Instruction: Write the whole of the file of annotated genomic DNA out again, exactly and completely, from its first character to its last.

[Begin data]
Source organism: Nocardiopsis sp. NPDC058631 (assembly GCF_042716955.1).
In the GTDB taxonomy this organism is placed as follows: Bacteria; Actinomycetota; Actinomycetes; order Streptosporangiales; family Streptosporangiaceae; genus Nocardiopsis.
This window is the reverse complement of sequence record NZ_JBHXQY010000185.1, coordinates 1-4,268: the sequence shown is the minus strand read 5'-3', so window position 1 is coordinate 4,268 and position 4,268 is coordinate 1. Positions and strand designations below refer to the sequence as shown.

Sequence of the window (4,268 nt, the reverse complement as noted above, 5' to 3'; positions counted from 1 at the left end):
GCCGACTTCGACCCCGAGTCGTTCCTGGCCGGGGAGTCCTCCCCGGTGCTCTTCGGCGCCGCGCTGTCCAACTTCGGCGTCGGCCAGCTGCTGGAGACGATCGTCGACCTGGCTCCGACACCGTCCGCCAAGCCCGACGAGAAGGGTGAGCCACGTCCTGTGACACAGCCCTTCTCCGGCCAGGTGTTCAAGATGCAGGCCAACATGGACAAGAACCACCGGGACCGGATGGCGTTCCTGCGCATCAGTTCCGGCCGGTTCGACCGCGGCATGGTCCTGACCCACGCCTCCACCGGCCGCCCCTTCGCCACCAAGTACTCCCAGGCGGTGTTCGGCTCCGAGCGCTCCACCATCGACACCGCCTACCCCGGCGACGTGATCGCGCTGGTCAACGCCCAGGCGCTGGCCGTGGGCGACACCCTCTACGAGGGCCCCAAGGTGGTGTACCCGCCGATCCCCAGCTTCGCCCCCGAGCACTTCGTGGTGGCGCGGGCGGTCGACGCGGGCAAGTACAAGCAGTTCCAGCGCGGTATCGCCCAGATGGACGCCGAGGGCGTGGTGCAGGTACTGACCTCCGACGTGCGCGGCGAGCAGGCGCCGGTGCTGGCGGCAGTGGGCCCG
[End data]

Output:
Source organism: Nocardiopsis sp. NPDC058631 (assembly GCF_042716955.1).
In the GTDB taxonomy this organism is placed as follows: Bacteria; Actinomycetota; Actinomycetes; order Streptosporangiales; family Streptosporangiaceae; genus Nocardiopsis.
This window is the reverse complement of sequence record NZ_JBHXQY010000185.1, coordinates 1-4,268: the sequence shown is the minus strand read 5'-3', so window position 1 is coordinate 4,268 and position 4,268 is coordinate 1. Positions and strand designations below refer to the sequence as shown.

Sequence of the window (4,268 nt, the reverse complement as noted above, 5' to 3'; positions counted from 1 at the left end):
GCCGACTTCGACCCCGAGTCGTTCCTGGCCGGGGAGTCCTCCCCGGTGCTCTTCGGCGCCGCGCTGTCCAACTTCGGCGTCGGCCAGCTGCTGGAGACGATCGTCGACCTGGCTCCGACACCGTCCGCCAAGCCCGACGAGAAGGGTGAGCCACGTCCTGTGACACAGCCCTTCTCCGGCCAGGTGTTCAAGATGCAGGCCAACATGGACAAGAACCACCGGGACCGGATGGCGTTCCTGCGCATCAGTTCCGGCCGGTTCGACCGCGGCATGGTCCTGACCCACGCCTCCACCGGCCGCCCCTTCGCCACCAAGTACTCCCAGGCGGTGTTCGGCTCCGAGCGCTCCACCATCGACACCGCCTACCCCGGCGACGTGATCGCGCTGGTCAACGCCCAGGCGCTGGCCGTGGGCGACACCCTCTACGAGGGCCCCAAGGTGGTGTACCCGCCGATCCCCAGCTTCGCCCCCGAGCACTTCGTGGTGGCGCGGGCGGTCGACGCGGGCAAGTACAAGCAGTTCCAGCGCGGTATCGCCCAGATGGACGCCGAGGGCGTGGTGCAGGTACTGACCTCCGACGTGCGCGGCGAGCAGGCGCCGGTGCTGGCGGCAGTGGGCCCG